The churrerías preserving Madrid’s disappearing street food culture

Author: Rishabh Agrawal

When I first moved to Spain, I lived in Alalpardo, a tiny pueblo about an hour’s drive north of Madrid. I would hardly ever come to the city, so of course within my first few visits to the centre, I was taken to San Gines to try their famous churros con chocolate. For a 16-year-old kid from India with a sweet tooth, the churros tasted like heaven.

[All photos were taken before the Covid-19 pandemic]

My curiosity got the better of me and I bought a few churros from the kiosk. Standing there on that cold, dark December evening, huddled around the bright lights, holding a steaming cup of chocolate in one hand and crispy, battered dough in the other was my best churro experience ever. The hot and crispy delicacies being made in front of me by the smiling churrero took me back to my childhood in India, standing on the street in front of a sweet shop, watching fresh Jalebis sizzling in a giant pan. 

Since moving to the city of Madrid, I’ve been pleasantly surprised to see that roadside churrerías are not only fairly commonplace, but also have some of the best and cheapest churros around!

These stubborn little tin huts that churn out churros hold the torch of Madrid’s street food culture. Due to the Covid-19 pandemic and our new desire for outdoor eating, they’re a way of life that may well return!

Dozens survive and business is still going strong, right across the full spectrum of generations. On any given evening, expect a queue to form under the glow of the churrería, lighting up the path for abuelos and their grandchildren, commuters grabbing a quick merienda on their way home, and groups of teens spending their pocket money. Here are just a few of my favourite churrerías in Madrid…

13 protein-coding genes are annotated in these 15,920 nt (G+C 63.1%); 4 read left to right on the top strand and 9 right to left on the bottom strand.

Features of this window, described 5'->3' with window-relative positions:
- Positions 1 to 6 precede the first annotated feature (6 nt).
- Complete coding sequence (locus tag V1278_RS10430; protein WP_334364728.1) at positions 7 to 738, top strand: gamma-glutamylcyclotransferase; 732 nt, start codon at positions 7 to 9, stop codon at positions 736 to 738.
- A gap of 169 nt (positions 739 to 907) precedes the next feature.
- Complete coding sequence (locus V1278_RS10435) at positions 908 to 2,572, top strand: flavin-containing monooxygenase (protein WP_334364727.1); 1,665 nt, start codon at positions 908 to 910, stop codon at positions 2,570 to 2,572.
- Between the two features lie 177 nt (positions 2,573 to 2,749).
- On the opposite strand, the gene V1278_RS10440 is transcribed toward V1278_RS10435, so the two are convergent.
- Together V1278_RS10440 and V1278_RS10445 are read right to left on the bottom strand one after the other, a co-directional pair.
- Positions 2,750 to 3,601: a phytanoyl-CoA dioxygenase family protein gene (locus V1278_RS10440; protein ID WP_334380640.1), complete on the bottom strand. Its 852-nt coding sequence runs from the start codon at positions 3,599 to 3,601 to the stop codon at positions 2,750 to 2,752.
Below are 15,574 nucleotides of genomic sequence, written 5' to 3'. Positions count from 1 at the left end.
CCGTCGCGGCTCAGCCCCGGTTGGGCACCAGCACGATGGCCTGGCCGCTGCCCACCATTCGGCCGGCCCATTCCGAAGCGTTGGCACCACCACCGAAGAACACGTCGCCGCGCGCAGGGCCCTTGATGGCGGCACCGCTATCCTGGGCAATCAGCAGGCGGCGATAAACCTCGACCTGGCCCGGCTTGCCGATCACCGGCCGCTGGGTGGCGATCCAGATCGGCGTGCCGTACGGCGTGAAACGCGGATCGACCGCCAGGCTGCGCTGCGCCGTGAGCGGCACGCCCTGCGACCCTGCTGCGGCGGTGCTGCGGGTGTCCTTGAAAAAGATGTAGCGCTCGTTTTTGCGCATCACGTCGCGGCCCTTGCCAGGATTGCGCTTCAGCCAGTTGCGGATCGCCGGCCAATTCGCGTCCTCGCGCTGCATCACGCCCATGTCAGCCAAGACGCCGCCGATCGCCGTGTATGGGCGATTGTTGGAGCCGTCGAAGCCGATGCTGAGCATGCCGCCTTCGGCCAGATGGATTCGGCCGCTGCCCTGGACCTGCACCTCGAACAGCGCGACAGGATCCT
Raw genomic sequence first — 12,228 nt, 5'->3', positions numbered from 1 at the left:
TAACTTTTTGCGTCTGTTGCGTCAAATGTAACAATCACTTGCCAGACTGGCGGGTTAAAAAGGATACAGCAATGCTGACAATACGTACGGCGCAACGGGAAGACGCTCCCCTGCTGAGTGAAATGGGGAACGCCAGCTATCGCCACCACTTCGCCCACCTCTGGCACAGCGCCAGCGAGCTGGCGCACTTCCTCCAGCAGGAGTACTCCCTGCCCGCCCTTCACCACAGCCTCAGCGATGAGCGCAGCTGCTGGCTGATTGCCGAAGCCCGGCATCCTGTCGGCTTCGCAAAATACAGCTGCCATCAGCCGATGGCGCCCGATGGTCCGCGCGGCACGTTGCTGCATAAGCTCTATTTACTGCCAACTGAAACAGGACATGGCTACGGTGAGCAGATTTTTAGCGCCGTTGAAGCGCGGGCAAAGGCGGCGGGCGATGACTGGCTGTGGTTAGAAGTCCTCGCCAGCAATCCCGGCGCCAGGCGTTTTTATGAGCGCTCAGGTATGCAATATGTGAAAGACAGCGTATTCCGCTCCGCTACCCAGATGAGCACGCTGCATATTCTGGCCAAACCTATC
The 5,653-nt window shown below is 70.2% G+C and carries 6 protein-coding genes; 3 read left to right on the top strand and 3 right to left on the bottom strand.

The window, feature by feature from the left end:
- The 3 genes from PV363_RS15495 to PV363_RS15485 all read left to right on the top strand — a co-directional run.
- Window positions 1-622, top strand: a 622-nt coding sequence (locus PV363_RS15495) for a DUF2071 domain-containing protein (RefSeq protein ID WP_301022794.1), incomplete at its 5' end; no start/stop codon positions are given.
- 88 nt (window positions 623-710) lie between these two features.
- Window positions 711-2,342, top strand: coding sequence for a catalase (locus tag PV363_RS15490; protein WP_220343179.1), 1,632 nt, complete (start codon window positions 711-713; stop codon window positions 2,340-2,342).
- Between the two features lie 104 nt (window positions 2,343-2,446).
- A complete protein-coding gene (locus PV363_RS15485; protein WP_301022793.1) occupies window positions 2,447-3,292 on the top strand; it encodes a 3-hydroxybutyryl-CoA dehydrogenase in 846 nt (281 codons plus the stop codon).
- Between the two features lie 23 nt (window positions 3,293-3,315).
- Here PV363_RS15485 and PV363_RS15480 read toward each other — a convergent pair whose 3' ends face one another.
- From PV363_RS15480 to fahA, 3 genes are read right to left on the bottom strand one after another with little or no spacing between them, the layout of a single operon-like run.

Plaza Cristo Rey

This churrería is owned by Julia, 28, who has learned the art of churro making from her father, who has a mini empire of churrerías in Alcorcón. She opened her own churrería just two years ago after working with her father for nine years prior to this, and her experience shows as she serves up some of the best churros I’ve ever had. Not that Julia would ever admit to it,

You need to try my dad’s churros, they’re something else.

The chocolate covered churros are a must-have for those who can handle their sweetness. And if you order more than 1 euro worth of churros, you’re likely to receive an extra churro, ‘de regalo’. Its a sweet gesture that makes me feel special, even though I know it’s offered to almost everyone. 

  • Open September to May, Monday to Sunday 8 am–12 pm & 4.30 pm–9 pm
  • Six churros for €2
  • Location: Plaza Cristo Rey
Palos de la Frontera

This churrería tucked into a corner of the huge Ferrocarril roundabout and is owned by Kini, an ex-football player for AD Alcorcón  – a team that plays in the second division of Spain. Kini actually owns several such churrerías, including kiosks in Plaza de Castilla, Vallecas, Canillejas and more. Basically, if you see a churrería with the iconic rusty facade and golden lettering, it’s likely to be owned by Kini. 

Puente de Toledo

Kini owns another gem worth a shoutout: the kiosk on the corner of the round-about in front of the Puente de Toledo that passes over the scenic Madrid Rio. There’s no better place to take in the view than alongside Javier, a jovial 34 year-old Ecuadorian who runs this churrería, listening to him tell stories of his time in Spain while munching through a bag of churros.

  • Open September to May, Tuesday to Sunday 8 am–12 pm & 4.00 pm–9 pm
  • Six churros for €2.30
  • Location: Glorieta de Piramides
Plaza del Conde de Casal

This little churrería has being emitting steaming from its tiny chimney for 15 years. The store is run by a good-humoured, elderly Spanish man called Theo, a veteran of the churro-making industry with an amazing 32 years of experience behind him. His favourite time of the day is when the nearby school lets out and children of all ages come rushing to the churrería, uninhibited in their desire for some crunchy, hot churros at the end of a long school day.

This article was written and photos were taken by Rishabh Agrawal, an American-born Indian studying and playing semi-professional football here in Madrid. He feels happiest when in India, or on any football field, or, of course, in a no-frills bar talking about overthrowing the bourgeoisie. Read his article about Lavapiés’ iconic comic book store.

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